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there I moved back home and opened my own shop. What is your philosophy on customer service? Liz: The customer is always right. Its their big day so they should have what they want. I really want my couples to feel part of the process. Its a very collaborative effort anytime we design a cake: I need to know the party details, what the decor is, because everything should complement everything else especially the cake. Cakes ref lect the couples personality and style, and so its not just a cake to put

JOHN WALKER/THE FRESNO BEE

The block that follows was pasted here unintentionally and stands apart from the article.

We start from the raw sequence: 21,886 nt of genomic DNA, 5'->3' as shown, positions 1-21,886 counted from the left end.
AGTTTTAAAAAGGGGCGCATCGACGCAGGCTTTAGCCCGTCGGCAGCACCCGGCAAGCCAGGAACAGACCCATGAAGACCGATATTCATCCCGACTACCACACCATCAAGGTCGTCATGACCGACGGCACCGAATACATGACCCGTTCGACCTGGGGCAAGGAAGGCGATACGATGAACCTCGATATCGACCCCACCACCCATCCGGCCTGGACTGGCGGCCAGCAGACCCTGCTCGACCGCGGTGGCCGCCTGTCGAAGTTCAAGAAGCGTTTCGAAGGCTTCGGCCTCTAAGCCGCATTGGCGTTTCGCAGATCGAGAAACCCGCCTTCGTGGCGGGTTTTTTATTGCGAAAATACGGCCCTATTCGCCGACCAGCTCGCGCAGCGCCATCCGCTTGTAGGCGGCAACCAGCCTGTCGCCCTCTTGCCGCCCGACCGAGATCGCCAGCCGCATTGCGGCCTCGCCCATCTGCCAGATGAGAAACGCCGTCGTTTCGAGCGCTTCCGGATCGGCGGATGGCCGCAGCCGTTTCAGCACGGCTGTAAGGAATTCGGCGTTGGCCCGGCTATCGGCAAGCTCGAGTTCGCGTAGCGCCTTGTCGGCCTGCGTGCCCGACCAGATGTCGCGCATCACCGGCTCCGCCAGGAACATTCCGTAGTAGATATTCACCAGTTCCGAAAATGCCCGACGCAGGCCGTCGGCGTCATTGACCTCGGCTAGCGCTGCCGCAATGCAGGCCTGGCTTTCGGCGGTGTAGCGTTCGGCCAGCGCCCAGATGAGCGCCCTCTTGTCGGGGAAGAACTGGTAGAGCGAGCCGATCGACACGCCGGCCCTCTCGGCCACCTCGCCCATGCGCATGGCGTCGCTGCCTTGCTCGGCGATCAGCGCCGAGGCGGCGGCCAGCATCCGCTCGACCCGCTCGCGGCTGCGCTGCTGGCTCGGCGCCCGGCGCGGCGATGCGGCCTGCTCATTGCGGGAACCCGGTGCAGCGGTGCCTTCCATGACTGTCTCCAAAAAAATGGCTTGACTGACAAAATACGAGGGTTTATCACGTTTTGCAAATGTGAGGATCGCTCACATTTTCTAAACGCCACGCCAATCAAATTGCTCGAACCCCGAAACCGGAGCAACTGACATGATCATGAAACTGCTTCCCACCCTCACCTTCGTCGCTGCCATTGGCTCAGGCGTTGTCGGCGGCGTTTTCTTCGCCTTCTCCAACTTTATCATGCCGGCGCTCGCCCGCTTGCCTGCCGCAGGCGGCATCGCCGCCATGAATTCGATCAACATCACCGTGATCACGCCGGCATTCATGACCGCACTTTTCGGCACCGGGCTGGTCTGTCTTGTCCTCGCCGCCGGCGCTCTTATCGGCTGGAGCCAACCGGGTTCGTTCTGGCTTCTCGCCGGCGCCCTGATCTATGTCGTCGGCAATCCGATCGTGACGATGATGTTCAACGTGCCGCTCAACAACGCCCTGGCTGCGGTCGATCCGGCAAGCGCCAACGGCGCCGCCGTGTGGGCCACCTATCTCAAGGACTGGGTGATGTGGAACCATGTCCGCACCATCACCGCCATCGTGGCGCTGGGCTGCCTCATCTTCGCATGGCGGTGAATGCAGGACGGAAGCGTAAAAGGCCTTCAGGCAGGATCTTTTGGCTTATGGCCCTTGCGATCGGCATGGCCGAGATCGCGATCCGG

Liz Roberto, owner of Crme de la Cake in northwest Fresno, displays some sweet treats.
shower. Then when their baby turns 1 I get to do their cakes. I have a lot of couples like that, Ive known over the years, that every year they come back. Whats your favorite type of cake to make? Liz: Its fun to do sculpted cakes; theyre dif ferent every time. But honestly when Im working on a little girls princess cake and its just pretty and it has f lowers, thats my favorite. I just like working on pretty cakes, but I enjoy working on all dif ferent types of cake. The most popular of the sculpted cakes is the Jack and Coke; its a Jack Daniels bottle and a Coke bottle. What are your biggest challenges? Liz: Trying to grow the business but maintain the quality at the same time because I have really high standards. Im really picky about everything, from my ingredients to the final product.

The reporter can be reached at (559) 441-6659, daguilera@fresnobee.com or @DianaT_Aguilera on Twitter.

DOLLAR